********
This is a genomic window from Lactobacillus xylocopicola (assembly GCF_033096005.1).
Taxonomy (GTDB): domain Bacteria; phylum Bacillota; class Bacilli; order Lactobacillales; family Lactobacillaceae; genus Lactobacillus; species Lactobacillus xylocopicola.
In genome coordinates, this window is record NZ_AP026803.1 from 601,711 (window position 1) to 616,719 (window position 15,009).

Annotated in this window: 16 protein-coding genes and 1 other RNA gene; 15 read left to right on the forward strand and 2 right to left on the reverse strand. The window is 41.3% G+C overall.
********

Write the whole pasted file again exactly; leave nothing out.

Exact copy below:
This is a genomic window from Lactobacillus xylocopicola (assembly GCF_033096005.1).
Taxonomy (GTDB): domain Bacteria; phylum Bacillota; class Bacilli; order Lactobacillales; family Lactobacillaceae; genus Lactobacillus; species Lactobacillus xylocopicola.
In genome coordinates, this window is record NZ_AP026803.1 from 601,711 (window position 1) to 616,719 (window position 15,009).

Annotated in this window: 16 protein-coding genes and 1 other RNA gene; 15 read left to right on the forward strand and 2 right to left on the reverse strand. The window is 41.3% G+C overall.